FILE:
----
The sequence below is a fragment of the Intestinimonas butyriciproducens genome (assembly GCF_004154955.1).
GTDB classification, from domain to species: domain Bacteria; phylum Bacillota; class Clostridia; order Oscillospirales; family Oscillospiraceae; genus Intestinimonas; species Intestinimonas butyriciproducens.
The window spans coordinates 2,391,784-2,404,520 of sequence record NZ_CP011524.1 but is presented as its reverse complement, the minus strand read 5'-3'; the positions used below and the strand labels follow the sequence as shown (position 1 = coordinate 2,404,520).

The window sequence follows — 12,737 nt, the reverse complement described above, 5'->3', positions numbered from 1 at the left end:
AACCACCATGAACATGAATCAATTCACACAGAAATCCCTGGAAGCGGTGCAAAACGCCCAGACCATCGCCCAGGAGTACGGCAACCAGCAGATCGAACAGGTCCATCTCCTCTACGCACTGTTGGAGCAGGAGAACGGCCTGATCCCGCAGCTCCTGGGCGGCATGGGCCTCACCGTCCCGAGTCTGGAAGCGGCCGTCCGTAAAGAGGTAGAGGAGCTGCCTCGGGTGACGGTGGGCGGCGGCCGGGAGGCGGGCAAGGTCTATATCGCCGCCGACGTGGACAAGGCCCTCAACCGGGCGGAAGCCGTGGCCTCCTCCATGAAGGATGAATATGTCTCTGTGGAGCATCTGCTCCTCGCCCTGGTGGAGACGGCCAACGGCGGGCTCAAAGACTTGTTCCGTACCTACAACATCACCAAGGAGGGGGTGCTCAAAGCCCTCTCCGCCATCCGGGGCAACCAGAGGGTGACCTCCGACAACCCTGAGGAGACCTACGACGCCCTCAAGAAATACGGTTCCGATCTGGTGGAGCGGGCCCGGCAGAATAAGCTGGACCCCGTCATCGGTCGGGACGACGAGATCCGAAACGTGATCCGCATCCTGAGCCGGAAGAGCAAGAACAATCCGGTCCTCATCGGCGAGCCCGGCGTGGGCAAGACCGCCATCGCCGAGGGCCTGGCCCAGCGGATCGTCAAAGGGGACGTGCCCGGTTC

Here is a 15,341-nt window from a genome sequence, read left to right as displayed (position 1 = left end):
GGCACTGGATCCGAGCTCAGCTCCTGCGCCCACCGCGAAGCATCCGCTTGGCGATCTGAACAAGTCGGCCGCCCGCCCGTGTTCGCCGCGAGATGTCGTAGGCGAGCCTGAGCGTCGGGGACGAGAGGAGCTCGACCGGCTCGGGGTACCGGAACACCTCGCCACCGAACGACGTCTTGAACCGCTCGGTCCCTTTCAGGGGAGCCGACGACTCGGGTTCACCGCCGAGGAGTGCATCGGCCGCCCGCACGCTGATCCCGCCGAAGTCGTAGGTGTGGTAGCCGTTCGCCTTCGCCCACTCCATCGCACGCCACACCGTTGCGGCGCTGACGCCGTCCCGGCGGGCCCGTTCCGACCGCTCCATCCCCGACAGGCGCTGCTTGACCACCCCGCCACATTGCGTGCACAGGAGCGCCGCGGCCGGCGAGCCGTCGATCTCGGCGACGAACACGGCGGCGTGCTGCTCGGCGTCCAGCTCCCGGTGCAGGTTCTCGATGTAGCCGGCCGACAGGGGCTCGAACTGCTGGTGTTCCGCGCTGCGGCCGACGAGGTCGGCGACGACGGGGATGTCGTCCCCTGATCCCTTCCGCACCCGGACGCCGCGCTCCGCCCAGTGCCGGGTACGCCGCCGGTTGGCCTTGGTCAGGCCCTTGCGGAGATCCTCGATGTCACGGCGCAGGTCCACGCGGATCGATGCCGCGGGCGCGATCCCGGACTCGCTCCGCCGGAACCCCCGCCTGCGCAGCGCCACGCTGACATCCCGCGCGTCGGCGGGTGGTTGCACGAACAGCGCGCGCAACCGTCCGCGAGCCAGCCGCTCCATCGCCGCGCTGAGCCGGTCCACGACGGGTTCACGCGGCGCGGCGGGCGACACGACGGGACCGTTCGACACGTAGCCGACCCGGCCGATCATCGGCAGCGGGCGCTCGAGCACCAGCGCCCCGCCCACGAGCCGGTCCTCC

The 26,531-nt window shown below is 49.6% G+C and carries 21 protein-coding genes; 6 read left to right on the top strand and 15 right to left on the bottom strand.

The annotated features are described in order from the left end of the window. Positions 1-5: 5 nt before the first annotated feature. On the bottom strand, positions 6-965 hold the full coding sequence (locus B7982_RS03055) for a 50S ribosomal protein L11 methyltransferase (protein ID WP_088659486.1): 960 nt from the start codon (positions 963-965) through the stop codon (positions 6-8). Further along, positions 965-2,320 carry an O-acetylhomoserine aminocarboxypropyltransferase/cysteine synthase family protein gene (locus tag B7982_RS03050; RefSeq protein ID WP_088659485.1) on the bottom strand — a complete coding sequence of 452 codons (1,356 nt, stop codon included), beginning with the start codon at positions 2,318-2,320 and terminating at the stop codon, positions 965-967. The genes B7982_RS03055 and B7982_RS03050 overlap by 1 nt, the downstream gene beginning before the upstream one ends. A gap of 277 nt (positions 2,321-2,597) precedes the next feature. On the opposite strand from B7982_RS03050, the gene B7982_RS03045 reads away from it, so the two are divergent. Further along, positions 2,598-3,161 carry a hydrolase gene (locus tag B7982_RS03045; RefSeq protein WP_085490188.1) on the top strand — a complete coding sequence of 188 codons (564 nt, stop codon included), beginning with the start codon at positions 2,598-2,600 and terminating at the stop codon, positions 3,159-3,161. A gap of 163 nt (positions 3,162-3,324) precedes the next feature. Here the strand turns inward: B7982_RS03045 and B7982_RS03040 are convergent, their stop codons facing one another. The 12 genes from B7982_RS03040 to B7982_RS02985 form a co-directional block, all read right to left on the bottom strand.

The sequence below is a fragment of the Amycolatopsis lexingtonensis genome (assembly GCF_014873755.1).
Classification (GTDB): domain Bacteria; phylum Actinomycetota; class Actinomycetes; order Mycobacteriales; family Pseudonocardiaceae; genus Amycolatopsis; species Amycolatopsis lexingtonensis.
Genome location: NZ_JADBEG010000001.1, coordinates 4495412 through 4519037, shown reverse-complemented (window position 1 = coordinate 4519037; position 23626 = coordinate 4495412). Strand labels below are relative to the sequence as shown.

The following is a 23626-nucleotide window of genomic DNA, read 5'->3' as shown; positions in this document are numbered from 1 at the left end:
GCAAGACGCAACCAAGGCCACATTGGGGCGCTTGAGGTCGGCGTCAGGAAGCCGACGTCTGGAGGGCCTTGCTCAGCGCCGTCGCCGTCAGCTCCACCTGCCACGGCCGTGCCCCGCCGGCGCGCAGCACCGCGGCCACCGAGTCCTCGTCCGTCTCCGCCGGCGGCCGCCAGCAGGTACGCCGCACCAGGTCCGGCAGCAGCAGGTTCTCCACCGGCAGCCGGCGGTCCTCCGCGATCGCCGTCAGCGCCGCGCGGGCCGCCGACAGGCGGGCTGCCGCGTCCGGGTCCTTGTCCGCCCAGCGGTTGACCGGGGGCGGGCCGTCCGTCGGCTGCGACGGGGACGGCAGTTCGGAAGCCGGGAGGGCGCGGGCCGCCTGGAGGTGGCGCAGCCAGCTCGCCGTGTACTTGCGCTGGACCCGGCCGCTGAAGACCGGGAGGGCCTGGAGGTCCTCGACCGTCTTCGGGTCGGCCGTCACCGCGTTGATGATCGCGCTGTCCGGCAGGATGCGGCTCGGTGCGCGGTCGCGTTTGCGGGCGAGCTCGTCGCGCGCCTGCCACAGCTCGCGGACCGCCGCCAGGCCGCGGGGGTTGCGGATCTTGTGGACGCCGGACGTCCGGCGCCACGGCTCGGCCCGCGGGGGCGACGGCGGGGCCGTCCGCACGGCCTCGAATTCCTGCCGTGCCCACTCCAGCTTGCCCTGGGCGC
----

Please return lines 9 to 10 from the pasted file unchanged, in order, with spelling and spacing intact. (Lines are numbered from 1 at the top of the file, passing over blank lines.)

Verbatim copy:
The annotated features are described in order from the left end of the window. Positions 1-5: 5 nt before the first annotated feature. On the bottom strand, positions 6-965 hold the full coding sequence (locus B7982_RS03055) for a 50S ribosomal protein L11 methyltransferase (protein ID WP_088659486.1): 960 nt from the start codon (positions 963-965) through the stop codon (positions 6-8). Further along, positions 965-2,320 carry an O-acetylhomoserine aminocarboxypropyltransferase/cysteine synthase family protein gene (locus tag B7982_RS03050; RefSeq protein ID WP_088659485.1) on the bottom strand — a complete coding sequence of 452 codons (1,356 nt, stop codon included), beginning with the start codon at positions 2,318-2,320 and terminating at the stop codon, positions 965-967. The genes B7982_RS03055 and B7982_RS03050 overlap by 1 nt, the downstream gene beginning before the upstream one ends. A gap of 277 nt (positions 2,321-2,597) precedes the next feature. On the opposite strand from B7982_RS03050, the gene B7982_RS03045 reads away from it, so the two are divergent. Further along, positions 2,598-3,161 carry a hydrolase gene (locus tag B7982_RS03045; RefSeq protein WP_085490188.1) on the top strand — a complete coding sequence of 188 codons (564 nt, stop codon included), beginning with the start codon at positions 2,598-2,600 and terminating at the stop codon, positions 3,159-3,161. A gap of 163 nt (positions 3,162-3,324) precedes the next feature. Here the strand turns inward: B7982_RS03045 and B7982_RS03040 are convergent, their stop codons facing one another. The 12 genes from B7982_RS03040 to B7982_RS02985 form a co-directional block, all read right to left on the bottom strand.

The sequence below is a fragment of the Amycolatopsis lexingtonensis genome (assembly GCF_014873755.1).